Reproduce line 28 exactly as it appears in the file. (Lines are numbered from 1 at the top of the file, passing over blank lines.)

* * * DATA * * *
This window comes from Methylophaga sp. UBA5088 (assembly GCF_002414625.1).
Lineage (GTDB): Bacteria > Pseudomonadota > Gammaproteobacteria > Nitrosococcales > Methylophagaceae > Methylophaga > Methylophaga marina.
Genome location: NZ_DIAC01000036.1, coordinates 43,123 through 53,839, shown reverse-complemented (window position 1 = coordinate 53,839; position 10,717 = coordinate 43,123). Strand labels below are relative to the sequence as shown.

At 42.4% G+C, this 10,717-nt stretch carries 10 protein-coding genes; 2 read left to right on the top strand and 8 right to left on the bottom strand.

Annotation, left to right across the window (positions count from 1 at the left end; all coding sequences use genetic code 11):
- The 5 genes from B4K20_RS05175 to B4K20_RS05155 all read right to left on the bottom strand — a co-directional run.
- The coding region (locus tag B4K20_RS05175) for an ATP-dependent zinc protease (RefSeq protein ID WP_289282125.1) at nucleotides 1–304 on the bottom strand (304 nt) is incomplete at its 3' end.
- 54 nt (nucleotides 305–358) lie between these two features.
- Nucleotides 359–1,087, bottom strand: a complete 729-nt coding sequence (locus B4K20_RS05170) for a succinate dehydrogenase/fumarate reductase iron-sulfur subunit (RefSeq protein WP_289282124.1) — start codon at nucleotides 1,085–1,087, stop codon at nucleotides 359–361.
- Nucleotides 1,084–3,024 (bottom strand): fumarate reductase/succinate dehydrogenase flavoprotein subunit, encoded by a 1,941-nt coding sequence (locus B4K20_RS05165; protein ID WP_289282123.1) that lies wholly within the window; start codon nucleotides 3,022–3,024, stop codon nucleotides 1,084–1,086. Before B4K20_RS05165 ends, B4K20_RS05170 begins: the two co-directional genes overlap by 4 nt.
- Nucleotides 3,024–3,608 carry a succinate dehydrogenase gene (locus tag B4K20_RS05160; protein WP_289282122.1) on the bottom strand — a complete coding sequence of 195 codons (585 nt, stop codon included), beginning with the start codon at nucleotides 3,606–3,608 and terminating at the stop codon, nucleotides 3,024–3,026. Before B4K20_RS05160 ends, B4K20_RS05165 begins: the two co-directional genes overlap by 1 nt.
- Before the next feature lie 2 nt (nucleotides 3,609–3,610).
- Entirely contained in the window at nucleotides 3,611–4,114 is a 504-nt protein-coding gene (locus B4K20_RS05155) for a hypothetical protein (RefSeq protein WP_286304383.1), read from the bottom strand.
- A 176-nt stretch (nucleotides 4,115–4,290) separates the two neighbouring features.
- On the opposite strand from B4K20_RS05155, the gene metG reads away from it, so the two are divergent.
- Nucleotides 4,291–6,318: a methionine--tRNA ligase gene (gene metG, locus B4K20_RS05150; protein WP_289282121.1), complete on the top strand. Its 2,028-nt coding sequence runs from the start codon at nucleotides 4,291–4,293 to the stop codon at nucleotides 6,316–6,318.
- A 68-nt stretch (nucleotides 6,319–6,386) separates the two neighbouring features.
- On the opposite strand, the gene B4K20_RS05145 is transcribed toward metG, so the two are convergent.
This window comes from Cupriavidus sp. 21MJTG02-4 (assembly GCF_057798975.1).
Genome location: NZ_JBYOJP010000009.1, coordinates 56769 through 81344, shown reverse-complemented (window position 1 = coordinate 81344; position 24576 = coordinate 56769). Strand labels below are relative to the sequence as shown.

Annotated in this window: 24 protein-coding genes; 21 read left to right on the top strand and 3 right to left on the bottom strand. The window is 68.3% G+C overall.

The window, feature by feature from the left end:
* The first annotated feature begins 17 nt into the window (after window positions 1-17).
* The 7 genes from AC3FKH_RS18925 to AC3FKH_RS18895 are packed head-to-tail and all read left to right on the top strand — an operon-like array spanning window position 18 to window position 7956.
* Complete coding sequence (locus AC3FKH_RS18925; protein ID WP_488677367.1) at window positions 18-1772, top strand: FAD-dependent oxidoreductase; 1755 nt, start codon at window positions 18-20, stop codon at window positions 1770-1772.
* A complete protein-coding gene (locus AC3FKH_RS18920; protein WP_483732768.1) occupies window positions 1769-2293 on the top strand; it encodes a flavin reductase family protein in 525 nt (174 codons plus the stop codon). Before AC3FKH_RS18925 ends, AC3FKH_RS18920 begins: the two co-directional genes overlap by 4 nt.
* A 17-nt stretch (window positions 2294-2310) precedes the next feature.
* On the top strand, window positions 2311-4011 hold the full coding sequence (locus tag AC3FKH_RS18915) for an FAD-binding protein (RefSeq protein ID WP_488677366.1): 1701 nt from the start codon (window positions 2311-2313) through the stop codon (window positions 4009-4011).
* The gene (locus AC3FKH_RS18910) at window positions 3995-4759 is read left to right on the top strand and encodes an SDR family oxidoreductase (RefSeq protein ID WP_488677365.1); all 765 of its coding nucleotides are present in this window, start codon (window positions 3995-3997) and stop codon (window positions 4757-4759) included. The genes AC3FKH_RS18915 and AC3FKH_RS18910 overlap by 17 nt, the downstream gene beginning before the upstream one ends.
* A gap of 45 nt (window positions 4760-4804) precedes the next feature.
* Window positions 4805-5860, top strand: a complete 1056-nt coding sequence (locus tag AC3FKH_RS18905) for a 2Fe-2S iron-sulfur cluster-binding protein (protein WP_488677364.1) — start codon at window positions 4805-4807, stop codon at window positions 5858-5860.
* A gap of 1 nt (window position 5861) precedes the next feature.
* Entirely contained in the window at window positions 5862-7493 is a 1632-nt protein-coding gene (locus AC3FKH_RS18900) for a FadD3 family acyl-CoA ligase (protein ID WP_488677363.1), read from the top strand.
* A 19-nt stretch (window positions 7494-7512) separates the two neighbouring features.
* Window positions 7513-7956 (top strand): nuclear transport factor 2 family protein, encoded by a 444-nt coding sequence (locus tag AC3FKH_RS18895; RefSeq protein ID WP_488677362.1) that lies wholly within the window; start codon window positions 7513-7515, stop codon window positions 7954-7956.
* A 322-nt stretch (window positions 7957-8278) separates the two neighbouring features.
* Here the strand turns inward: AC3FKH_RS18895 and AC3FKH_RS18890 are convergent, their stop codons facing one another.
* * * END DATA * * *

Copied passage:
* On the top strand, window positions 2311-4011 hold the full coding sequence (locus tag AC3FKH_RS18915) for an FAD-binding protein (RefSeq protein ID WP_488677366.1): 1701 nt from the start codon (window positions 2311-2313) through the stop codon (window positions 4009-4011).